Community Engagement: 5 Business Building Ideas

THE MOST EXPENSIVE part of doing business is finding and keeping new clients. In this article Tanja M Jones shares five simple creative collaboration strategies that meaningfully position your brand into the minds and hearts of your local community.

IT CAN BE HARD to stand out in a noisy real estate crowd, where every brand wants to be seen and heard. With a little thought, however, it is possible to build your database and strengthen your position in the community at the same time.

Many offices are paying for advertising in their local papers to introduce a new staff member or promote their services; the trouble is so is everyone else.

If you want to be relevant and have people look forward to your communication, create a local community advertising campaign called ‘We love homes’. Rather than talk about yourself, create a call to action where people simply enter your monthly competition to win home improvement services provide by you. This could include gutter cleaning, window washing, lawn mowing, carpet steam cleaning, pet grooming, pool cleaning or, in cooler areas, a trailer-load of wood delivered for winter (along with a big bag of marshmallows!).

Simply create value propositions with your local service providers, where they supply the service in exchange for the local advertising you purchase. People will begin to interact with your brand and look forward to what comes next, while you’re building goodwill and growing your database. The added bonus is the ‘happy snaps’ you can take with the winners and local businesses on the day of delivery. This is great content to share on social media and in the following month’s promotion.

Make your sponsorships really count and put practices in place to measure your return on investment. Imagine taking your local sporting president out for lunch and asking them what their vision for the club is and what they need to improve facilities and services. It may be a new scoreboard or goalposts, or to update the change rooms, for example.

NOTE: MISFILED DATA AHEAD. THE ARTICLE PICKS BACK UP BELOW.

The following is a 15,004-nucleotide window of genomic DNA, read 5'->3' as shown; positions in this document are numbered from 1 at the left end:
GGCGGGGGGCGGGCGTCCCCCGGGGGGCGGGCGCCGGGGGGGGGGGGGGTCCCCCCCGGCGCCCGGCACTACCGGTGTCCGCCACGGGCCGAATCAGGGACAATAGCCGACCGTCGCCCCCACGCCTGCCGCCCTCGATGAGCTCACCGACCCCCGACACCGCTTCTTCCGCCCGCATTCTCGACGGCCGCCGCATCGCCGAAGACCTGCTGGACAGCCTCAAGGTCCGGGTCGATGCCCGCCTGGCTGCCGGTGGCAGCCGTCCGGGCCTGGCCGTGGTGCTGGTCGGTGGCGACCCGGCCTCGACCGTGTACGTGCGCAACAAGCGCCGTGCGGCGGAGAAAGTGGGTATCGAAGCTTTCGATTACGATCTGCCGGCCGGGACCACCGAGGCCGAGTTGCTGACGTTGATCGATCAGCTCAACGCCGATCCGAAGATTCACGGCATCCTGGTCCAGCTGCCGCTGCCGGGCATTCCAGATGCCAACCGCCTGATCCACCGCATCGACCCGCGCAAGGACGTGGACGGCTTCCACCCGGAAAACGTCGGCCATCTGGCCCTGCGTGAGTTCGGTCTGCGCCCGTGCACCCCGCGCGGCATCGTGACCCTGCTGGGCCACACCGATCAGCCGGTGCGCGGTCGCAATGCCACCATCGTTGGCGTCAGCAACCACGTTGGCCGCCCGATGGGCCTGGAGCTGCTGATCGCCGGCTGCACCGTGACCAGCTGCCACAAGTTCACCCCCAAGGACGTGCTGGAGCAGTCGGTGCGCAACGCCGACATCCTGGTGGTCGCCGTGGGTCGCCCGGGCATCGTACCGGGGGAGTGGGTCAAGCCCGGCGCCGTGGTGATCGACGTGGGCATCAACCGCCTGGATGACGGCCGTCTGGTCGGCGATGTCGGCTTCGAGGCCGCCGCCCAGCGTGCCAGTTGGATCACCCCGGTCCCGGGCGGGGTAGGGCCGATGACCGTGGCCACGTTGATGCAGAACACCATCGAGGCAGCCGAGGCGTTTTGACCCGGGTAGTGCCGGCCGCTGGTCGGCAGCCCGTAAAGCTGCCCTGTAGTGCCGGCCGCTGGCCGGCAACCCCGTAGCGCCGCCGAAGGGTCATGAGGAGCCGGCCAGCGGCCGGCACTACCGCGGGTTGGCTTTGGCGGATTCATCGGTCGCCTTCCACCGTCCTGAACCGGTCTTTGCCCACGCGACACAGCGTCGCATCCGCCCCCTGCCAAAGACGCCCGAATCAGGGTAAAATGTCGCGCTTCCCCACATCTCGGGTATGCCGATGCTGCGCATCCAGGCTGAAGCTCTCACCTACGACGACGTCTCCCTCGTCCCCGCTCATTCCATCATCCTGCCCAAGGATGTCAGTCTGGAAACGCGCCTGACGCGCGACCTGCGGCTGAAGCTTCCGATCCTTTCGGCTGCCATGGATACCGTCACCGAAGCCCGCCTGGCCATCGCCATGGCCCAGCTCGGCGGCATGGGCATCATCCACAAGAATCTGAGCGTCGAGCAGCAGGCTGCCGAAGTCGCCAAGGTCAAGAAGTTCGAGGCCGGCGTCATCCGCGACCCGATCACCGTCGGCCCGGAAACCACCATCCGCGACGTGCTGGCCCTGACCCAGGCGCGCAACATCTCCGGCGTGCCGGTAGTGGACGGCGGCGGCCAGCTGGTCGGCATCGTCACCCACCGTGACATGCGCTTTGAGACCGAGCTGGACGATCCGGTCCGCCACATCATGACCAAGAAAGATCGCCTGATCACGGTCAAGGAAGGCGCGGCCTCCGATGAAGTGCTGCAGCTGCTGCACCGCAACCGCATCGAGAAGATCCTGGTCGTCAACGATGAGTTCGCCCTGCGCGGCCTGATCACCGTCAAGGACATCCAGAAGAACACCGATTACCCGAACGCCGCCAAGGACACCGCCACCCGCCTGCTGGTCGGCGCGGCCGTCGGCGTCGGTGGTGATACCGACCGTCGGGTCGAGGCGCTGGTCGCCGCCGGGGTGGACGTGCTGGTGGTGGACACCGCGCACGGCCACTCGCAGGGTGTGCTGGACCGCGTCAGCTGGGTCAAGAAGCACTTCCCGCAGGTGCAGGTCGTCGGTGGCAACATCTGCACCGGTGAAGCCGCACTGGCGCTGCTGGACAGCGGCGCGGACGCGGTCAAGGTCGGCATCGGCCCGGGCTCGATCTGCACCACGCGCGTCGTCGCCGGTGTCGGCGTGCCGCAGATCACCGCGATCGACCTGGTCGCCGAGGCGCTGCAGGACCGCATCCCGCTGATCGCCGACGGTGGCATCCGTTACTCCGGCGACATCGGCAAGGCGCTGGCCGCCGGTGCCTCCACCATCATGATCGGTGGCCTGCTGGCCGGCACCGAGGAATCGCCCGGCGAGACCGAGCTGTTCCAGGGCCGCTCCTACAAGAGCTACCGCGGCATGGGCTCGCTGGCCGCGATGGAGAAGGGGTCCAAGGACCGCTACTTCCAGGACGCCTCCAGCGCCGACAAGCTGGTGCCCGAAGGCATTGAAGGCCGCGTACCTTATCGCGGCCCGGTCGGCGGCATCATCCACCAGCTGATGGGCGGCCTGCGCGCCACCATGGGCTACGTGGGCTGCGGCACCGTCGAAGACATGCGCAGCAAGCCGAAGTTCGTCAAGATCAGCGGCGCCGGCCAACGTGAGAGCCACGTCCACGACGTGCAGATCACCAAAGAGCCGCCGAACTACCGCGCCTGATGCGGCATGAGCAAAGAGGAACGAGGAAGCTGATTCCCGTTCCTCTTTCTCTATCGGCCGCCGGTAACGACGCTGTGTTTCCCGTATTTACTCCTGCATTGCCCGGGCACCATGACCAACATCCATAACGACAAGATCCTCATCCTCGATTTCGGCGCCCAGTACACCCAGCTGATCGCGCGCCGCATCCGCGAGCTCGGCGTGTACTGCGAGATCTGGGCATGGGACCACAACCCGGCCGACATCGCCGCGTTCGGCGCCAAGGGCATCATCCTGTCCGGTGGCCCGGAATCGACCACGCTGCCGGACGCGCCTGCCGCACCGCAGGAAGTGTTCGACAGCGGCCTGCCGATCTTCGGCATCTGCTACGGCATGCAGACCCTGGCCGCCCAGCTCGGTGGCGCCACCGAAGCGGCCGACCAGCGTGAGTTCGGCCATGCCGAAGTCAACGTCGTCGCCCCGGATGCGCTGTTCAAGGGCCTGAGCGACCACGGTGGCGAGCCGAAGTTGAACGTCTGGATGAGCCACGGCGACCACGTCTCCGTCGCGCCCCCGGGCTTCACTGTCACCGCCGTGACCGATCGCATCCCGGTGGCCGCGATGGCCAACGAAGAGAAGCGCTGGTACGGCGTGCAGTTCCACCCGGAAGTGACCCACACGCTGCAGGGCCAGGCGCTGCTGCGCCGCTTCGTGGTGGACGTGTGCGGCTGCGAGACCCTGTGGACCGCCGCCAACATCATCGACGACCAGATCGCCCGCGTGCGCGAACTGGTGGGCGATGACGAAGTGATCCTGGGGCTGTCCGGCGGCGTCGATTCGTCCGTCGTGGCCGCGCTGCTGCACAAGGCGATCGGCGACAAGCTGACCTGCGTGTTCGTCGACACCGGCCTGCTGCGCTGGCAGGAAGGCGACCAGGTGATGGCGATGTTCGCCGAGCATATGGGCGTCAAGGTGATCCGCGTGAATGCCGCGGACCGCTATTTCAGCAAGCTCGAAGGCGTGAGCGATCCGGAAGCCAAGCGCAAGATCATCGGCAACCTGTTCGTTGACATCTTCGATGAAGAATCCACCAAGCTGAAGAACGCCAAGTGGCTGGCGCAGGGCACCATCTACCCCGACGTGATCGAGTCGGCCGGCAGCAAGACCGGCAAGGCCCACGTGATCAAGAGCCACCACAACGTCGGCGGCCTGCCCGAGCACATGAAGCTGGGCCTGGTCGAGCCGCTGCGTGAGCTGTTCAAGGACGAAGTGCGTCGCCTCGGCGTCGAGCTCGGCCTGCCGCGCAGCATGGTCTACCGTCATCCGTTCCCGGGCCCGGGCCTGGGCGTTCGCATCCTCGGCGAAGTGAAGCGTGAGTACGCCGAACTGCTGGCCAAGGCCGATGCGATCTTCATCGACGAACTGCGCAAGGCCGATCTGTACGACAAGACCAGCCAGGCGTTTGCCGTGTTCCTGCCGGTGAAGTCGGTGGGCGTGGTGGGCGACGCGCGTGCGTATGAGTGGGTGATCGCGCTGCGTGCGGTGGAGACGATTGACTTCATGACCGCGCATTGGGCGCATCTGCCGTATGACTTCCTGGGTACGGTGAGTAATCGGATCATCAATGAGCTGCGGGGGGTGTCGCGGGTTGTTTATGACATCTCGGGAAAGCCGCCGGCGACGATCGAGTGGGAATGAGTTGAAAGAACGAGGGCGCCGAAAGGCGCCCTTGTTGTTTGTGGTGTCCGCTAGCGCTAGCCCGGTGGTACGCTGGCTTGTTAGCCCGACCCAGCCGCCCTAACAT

Let them know that one of your core values is to give back to the community and invest in the healthy lifestyle of future generations. Imagine asking them, ‘How would you like to generate $10,500 for your club, while adding value to your members, all at no cost to you?’ It is likely that they will be interested.

Ask if you can show them how and then share the design of the alliance. Let’s say they have 700 members. Let them know that for every member who lists and sells with you, you will give them $300. Let’s say conservatively that you convert five per cent; that is 35 people. This equates to $10,500 to the club, and you then have your name positioned on the scoreboard or on a highly visible location on the grounds.

Not all clubs will be happy to share their database with you, but they may consider sending the introduction letter on your behalf. Ask the President to kindly write an endorsement paragraph to be included in the letter. You then introduce yourself, share your ‘why’ and introduce your offer. This program design can be repeated for any sporting club, business association, charity or group in your municipality.